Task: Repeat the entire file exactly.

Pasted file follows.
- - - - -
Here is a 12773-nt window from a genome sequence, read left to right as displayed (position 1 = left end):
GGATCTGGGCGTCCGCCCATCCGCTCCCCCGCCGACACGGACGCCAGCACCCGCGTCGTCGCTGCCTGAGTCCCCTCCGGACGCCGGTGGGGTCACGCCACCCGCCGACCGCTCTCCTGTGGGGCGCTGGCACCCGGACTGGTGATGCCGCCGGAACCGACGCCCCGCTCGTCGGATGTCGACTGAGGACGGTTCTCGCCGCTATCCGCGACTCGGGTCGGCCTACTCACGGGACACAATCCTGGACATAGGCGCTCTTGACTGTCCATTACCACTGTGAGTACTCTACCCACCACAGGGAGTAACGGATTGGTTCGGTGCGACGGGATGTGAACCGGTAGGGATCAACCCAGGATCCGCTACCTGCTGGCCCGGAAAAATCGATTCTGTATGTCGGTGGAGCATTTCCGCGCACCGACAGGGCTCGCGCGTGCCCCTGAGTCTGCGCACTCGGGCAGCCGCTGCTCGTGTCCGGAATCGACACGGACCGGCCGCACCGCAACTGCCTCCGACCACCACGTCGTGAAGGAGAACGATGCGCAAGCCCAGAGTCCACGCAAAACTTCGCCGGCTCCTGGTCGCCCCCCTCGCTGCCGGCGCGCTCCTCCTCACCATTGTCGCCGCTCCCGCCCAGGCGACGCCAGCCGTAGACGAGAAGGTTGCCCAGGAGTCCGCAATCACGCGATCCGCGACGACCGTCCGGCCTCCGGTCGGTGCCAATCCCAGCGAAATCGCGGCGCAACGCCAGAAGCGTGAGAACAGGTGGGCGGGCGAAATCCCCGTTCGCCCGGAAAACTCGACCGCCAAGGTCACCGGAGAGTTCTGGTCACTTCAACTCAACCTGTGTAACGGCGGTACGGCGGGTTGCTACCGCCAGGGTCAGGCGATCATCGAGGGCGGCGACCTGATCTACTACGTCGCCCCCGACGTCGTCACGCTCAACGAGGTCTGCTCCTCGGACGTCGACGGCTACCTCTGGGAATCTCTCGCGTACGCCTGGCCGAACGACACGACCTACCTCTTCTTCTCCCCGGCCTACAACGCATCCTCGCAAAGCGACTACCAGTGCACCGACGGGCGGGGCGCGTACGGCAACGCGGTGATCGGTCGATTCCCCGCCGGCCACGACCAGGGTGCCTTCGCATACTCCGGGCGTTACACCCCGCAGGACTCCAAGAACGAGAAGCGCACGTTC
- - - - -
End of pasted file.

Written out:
Here is a 12773-nt window from a genome sequence, read left to right as displayed (position 1 = left end):
GGATCTGGGCGTCCGCCCATCCGCTCCCCCGCCGACACGGACGCCAGCACCCGCGTCGTCGCTGCCTGAGTCCCCTCCGGACGCCGGTGGGGTCACGCCACCCGCCGACCGCTCTCCTGTGGGGCGCTGGCACCCGGACTGGTGATGCCGCCGGAACCGACGCCCCGCTCGTCGGATGTCGACTGAGGACGGTTCTCGCCGCTATCCGCGACTCGGGTCGGCCTACTCACGGGACACAATCCTGGACATAGGCGCTCTTGACTGTCCATTACCACTGTGAGTACTCTACCCACCACAGGGAGTAACGGATTGGTTCGGTGCGACGGGATGTGAACCGGTAGGGATCAACCCAGGATCCGCTACCTGCTGGCCCGGAAAAATCGATTCTGTATGTCGGTGGAGCATTTCCGCGCACCGACAGGGCTCGCGCGTGCCCCTGAGTCTGCGCACTCGGGCAGCCGCTGCTCGTGTCCGGAATCGACACGGACCGGCCGCACCGCAACTGCCTCCGACCACCACGTCGTGAAGGAGAACGATGCGCAAGCCCAGAGTCCACGCAAAACTTCGCCGGCTCCTGGTCGCCCCCCTCGCTGCCGGCGCGCTCCTCCTCACCATTGTCGCCGCTCCCGCCCAGGCGACGCCAGCCGTAGACGAGAAGGTTGCCCAGGAGTCCGCAATCACGCGATCCGCGACGACCGTCCGGCCTCCGGTCGGTGCCAATCCCAGCGAAATCGCGGCGCAACGCCAGAAGCGTGAGAACAGGTGGGCGGGCGAAATCCCCGTTCGCCCGGAAAACTCGACCGCCAAGGTCACCGGAGAGTTCTGGTCACTTCAACTCAACCTGTGTAACGGCGGTACGGCGGGTTGCTACCGCCAGGGTCAGGCGATCATCGAGGGCGGCGACCTGATCTACTACGTCGCCCCCGACGTCGTCACGCTCAACGAGGTCTGCTCCTCGGACGTCGACGGCTACCTCTGGGAATCTCTCGCGTACGCCTGGCCGAACGACACGACCTACCTCTTCTTCTCCCCGGCCTACAACGCATCCTCGCAAAGCGACTACCAGTGCACCGACGGGCGGGGCGCGTACGGCAACGCGGTGATCGGTCGATTCCCCGCCGGCCACGACCAGGGTGCCTTCGCATACTCCGGGCGTTACACCCCGCAGGACTCCAAGAACGAGAAGCGCACGTTC